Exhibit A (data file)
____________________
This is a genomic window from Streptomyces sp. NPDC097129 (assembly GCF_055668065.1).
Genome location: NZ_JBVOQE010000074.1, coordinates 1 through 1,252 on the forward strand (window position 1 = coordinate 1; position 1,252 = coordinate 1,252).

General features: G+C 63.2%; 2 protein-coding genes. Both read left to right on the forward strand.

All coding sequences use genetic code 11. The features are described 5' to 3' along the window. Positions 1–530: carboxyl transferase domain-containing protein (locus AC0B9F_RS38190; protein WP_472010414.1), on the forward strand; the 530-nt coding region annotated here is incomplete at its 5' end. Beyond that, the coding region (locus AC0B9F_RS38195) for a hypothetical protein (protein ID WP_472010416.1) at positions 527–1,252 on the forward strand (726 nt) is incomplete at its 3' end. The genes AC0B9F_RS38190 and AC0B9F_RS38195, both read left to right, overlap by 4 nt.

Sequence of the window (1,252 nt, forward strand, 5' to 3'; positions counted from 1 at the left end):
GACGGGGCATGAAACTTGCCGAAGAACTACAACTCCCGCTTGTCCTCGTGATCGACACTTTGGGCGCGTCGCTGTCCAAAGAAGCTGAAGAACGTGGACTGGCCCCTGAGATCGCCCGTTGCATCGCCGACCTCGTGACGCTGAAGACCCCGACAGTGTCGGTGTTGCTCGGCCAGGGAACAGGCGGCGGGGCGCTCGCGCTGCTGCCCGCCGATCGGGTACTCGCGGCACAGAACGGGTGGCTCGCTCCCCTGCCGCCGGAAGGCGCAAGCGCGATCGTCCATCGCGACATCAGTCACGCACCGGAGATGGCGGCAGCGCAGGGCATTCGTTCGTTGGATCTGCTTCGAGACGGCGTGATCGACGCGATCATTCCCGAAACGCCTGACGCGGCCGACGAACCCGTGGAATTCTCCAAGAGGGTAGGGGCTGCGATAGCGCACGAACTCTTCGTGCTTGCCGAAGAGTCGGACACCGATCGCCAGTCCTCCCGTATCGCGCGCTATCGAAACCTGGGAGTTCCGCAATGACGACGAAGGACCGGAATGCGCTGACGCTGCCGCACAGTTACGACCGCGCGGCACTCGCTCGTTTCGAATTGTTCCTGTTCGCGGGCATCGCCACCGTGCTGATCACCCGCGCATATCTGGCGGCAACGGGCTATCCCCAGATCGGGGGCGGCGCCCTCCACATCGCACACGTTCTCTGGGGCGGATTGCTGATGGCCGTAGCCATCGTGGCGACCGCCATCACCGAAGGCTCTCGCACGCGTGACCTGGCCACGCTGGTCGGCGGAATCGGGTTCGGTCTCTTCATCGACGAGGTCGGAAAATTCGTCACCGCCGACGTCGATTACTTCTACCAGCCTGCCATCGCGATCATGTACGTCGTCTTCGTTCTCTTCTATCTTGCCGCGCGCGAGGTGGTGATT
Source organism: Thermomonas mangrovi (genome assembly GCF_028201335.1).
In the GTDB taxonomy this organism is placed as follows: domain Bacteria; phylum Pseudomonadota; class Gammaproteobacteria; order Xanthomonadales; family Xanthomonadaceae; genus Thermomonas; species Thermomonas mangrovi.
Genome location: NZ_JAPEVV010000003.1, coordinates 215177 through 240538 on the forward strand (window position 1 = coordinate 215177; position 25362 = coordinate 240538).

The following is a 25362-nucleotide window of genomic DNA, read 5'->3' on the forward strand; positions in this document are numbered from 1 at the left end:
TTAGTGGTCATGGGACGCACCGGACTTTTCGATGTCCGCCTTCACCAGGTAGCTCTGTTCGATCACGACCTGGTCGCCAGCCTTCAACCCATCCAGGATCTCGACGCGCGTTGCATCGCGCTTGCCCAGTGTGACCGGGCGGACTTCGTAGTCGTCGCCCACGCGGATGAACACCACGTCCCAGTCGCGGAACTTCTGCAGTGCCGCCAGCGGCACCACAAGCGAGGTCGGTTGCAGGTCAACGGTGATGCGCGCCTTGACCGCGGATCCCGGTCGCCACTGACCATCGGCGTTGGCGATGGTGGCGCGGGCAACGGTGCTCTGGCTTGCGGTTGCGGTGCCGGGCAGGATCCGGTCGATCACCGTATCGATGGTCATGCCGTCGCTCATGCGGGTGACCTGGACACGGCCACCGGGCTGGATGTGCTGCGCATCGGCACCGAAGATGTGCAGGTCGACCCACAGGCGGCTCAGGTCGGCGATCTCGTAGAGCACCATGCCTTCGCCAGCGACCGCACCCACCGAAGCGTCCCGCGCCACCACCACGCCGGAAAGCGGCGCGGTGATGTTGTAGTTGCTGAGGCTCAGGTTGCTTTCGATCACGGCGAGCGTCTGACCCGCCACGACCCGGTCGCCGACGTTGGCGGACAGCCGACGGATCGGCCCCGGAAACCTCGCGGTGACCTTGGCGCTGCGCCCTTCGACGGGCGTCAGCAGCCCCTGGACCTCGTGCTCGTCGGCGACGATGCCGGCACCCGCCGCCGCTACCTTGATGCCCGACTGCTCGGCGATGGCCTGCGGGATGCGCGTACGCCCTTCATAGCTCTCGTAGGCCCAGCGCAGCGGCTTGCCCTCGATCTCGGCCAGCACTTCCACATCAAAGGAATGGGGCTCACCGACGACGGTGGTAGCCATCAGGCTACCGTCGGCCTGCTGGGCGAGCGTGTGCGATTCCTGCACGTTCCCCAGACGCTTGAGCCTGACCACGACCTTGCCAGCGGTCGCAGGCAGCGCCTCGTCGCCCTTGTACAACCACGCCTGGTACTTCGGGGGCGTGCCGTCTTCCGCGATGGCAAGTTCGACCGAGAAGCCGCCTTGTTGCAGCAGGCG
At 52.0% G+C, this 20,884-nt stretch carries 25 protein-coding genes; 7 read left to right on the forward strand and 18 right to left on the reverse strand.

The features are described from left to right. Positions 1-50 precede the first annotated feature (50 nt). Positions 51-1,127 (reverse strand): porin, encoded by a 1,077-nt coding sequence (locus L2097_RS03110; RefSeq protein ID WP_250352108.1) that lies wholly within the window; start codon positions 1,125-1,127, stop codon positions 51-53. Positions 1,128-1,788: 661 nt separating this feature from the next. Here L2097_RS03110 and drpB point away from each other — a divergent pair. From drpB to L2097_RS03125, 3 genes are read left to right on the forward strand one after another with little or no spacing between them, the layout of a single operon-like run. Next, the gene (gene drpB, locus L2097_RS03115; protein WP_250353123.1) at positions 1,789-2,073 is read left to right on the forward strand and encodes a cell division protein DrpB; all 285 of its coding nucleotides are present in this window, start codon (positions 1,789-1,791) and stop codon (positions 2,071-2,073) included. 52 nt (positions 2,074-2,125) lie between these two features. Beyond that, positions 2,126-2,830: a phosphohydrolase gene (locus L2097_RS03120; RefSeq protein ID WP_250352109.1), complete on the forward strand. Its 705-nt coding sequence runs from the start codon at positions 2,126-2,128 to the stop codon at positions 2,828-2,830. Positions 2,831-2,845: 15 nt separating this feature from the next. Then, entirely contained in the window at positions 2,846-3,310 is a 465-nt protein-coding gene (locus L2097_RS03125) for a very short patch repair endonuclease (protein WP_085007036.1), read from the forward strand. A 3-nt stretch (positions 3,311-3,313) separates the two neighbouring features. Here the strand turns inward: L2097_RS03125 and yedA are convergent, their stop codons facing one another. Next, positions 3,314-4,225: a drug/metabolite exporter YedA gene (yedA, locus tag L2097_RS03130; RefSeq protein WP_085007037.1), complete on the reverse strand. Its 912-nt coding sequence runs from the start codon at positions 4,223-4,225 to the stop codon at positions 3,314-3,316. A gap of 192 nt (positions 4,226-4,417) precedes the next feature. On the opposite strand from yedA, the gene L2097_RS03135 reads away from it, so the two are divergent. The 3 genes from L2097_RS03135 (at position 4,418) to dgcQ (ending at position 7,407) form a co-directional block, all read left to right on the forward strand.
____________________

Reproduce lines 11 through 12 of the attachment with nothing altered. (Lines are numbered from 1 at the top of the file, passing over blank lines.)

TTAGTGGTCATGGGACGCACCGGACTTTTCGATGTCCGCCTTCACCAGGTAGCTCTGTTCGATCACGACCTGGTCGCCAGCCTTCAACCCATCCAGGATCTCGACGCGCGTTGCATCGCGCTTGCCCAGTGTGACCGGGCGGACTTCGTAGTCGTCGCCCACGCGGATGAACACCACGTCCCAGTCGCGGAACTTCTGCAGTGCCGCCAGCGGCACCACAAGCGAGGTCGGTTGCAGGTCAACGGTGATGCGCGCCTTGACCGCGGATCCCGGTCGCCACTGACCATCGGCGTTGGCGATGGTGGCGCGGGCAACGGTGCTCTGGCTTGCGGTTGCGGTGCCGGGCAGGATCCGGTCGATCACCGTATCGATGGTCATGCCGTCGCTCATGCGGGTGACCTGGACACGGCCACCGGGCTGGATGTGCTGCGCATCGGCACCGAAGATGTGCAGGTCGACCCACAGGCGGCTCAGGTCGGCGATCTCGTAGAGCACCATGCCTTCGCCAGCGACCGCACCCACCGAAGCGTCCCGCGCCACCACCACGCCGGAAAGCGGCGCGGTGATGTTGTAGTTGCTGAGGCTCAGGTTGCTTTCGATCACGGCGAGCGTCTGACCCGCCACGACCCGGTCGCCGACGTTGGCGGACAGCCGACGGATCGGCCCCGGAAACCTCGCGGTGACCTTGGCGCTGCGCCCTTCGACGGGCGTCAGCAGCCCCTGGACCTCGTGCTCGTCGGCGACGATGCCGGCACCCGCCGCCGCTACCTTGATGCCCGACTGCTCGGCGATGGCCTGCGGGATGCGCGTACGCCCTTCATAGCTCTCGTAGGCCCAGCGCAGCGGCTTGCCCTCGATCTCGGCCAGCACTTCCACATCAAAGGAATGGGGCTCACCGACGACGGTGGTAGCCATCAGGCTACCGTCGGCCTGCTGGGCGAGCGTGTGCGATTCCTGCACGTTCCCCAGACGCTTGAGCCTGACCACGACCTTGCCAGCGGTCGCAGGCAGCGCCTCGTCGCCCTTGTACAACCACGCCTGGTACTTCGGGGGCGTGCCGTCTTCCGCGATGGCAAGTTCGACCGAGAAGCCGCCTTGTTGCAGCAGGCG
At 52.0% G+C, this 20,884-nt stretch carries 25 protein-coding genes; 7 read left to right on the forward strand and 18 right to left on the reverse strand.